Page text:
· Product Development: W.E.T. Automotive Systems and MatrixOne
Germany's W.E.T. Automotive Systems, a manufacturer of seat-heating systems and conductive components for the automotive industry, has tapped Westford, Mass.-based MatrixOne to supply product collaboration solutions to connect W.E.T.'s subsidiaries in Germany, Canada, USA, Mexico, Hungary and Malta. By allowing the subsidiaries to share information and processes, Matrix One's eMatrix and Value Chain Portfolio will help the national units to perform customer-specific product developments with local partners while adhering to W.E.T.'s product and process standards through common product structures, revision and change management processes and to maintain W.E.T.'s quality standards. The German company is looking to reduce time for document searches and shorten storage times, thereby reducing overall development cycles. In the first project phase eMatrix will be implemented in the company's customer centers in Odelzhausen, Germany, and Windsor, Canada, with a phased rollout to W.E.T.'s global subsidiaries.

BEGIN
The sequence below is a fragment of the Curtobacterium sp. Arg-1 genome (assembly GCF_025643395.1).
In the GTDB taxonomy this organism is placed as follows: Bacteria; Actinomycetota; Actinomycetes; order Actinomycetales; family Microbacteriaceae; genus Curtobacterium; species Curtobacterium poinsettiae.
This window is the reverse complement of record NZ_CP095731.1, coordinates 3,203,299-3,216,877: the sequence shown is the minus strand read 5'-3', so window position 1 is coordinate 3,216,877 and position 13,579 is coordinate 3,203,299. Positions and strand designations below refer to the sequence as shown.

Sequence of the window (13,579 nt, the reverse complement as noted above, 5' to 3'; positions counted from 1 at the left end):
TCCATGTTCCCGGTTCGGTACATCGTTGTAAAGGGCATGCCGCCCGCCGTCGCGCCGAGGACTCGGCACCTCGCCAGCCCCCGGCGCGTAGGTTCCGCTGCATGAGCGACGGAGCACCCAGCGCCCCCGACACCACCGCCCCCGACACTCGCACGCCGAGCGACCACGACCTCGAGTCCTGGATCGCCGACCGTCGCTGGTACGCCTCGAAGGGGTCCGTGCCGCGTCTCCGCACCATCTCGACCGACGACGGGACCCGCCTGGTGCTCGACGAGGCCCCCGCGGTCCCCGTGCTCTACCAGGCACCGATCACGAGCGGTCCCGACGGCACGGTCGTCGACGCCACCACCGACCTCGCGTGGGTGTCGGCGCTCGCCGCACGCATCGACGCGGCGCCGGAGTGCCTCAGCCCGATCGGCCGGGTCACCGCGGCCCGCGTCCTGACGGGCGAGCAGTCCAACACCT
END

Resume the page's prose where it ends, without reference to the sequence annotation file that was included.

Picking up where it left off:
· Product Development: Primax Electronics and PTC
Taiwan's Primax Electronics, a supplier of digital imaging and wireless/broadband communication products and equipment, is using PTC's Windchill software for design collaboration and the control of its product development data within research and development, its supply chain and its manufacturing arm. Primax has been using Needham, Mass.-based PTC's Pro/ENGINEER MCAD software for four years to create designs for imaging products, computer peripherals and Internet appliances. The electronics manufacturer is looking to use PTC's solutions to decrease time to market and enhance innovation.
· Logistics: Tesco and G-Log
Leading British retailer Tesco Stores Limited has selected a solution from G-Log, of Shelton, Conn., to manage its logistics planning, control and monitoring processes. Tesco plans to use the solution to share data with its suppliers, partners and logistics service providers to gain real-time information on in-transit orders and to optimize transportation resources by both consolidating loads and selecting the most cost-effective carrier. The deployment will initially be in the United Kingdom and Ireland, with subsequent rollout to the rest of Europe and eventually worldwide. Tesco, with more than 930 stores around the world, will use the software to manage in excess of one million global inbound shipping movements per year. Tesco stores stock over 20,000 product lines, including food, drink, household items, garden products, toiletries, domestic electrical goods, clothes and petrol or "gasoline," as the Yanks call it.